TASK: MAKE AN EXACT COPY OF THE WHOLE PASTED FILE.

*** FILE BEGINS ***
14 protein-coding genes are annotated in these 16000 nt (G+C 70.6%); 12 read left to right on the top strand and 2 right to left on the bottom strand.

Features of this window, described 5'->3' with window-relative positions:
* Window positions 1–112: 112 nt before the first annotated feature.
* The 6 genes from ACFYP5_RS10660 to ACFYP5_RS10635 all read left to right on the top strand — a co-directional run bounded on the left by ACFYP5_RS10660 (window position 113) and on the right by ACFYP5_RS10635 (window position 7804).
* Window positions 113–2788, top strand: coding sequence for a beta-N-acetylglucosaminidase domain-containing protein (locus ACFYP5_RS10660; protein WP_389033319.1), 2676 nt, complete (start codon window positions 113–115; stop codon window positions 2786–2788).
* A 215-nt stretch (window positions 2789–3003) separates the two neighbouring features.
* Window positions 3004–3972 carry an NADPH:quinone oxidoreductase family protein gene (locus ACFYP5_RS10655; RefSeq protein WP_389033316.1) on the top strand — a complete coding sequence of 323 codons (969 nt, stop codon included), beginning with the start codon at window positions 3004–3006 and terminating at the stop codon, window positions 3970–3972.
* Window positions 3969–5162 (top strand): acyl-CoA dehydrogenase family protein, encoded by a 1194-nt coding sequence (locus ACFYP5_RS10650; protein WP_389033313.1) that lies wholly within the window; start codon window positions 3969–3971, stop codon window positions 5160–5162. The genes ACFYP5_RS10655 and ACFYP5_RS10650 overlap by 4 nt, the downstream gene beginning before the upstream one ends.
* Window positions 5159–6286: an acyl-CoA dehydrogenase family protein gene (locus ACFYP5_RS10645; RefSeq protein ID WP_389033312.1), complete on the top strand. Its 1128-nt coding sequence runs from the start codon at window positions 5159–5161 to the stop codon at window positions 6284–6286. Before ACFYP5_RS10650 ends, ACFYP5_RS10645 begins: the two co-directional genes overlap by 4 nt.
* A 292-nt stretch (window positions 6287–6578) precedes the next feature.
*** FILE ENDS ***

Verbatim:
14 protein-coding genes are annotated in these 16000 nt (G+C 70.6%); 12 read left to right on the top strand and 2 right to left on the bottom strand.

Features of this window, described 5'->3' with window-relative positions:
* Window positions 1–112: 112 nt before the first annotated feature.
* The 6 genes from ACFYP5_RS10660 to ACFYP5_RS10635 all read left to right on the top strand — a co-directional run bounded on the left by ACFYP5_RS10660 (window position 113) and on the right by ACFYP5_RS10635 (window position 7804).
* Window positions 113–2788, top strand: coding sequence for a beta-N-acetylglucosaminidase domain-containing protein (locus ACFYP5_RS10660; protein WP_389033319.1), 2676 nt, complete (start codon window positions 113–115; stop codon window positions 2786–2788).
* A 215-nt stretch (window positions 2789–3003) separates the two neighbouring features.
* Window positions 3004–3972 carry an NADPH:quinone oxidoreductase family protein gene (locus ACFYP5_RS10655; RefSeq protein WP_389033316.1) on the top strand — a complete coding sequence of 323 codons (969 nt, stop codon included), beginning with the start codon at window positions 3004–3006 and terminating at the stop codon, window positions 3970–3972.
* Window positions 3969–5162 (top strand): acyl-CoA dehydrogenase family protein, encoded by a 1194-nt coding sequence (locus ACFYP5_RS10650; protein WP_389033313.1) that lies wholly within the window; start codon window positions 3969–3971, stop codon window positions 5160–5162. The genes ACFYP5_RS10655 and ACFYP5_RS10650 overlap by 4 nt, the downstream gene beginning before the upstream one ends.
* Window positions 5159–6286: an acyl-CoA dehydrogenase family protein gene (locus ACFYP5_RS10645; RefSeq protein ID WP_389033312.1), complete on the top strand. Its 1128-nt coding sequence runs from the start codon at window positions 5159–5161 to the stop codon at window positions 6284–6286. Before ACFYP5_RS10650 ends, ACFYP5_RS10645 begins: the two co-directional genes overlap by 4 nt.
* A 292-nt stretch (window positions 6287–6578) precedes the next feature.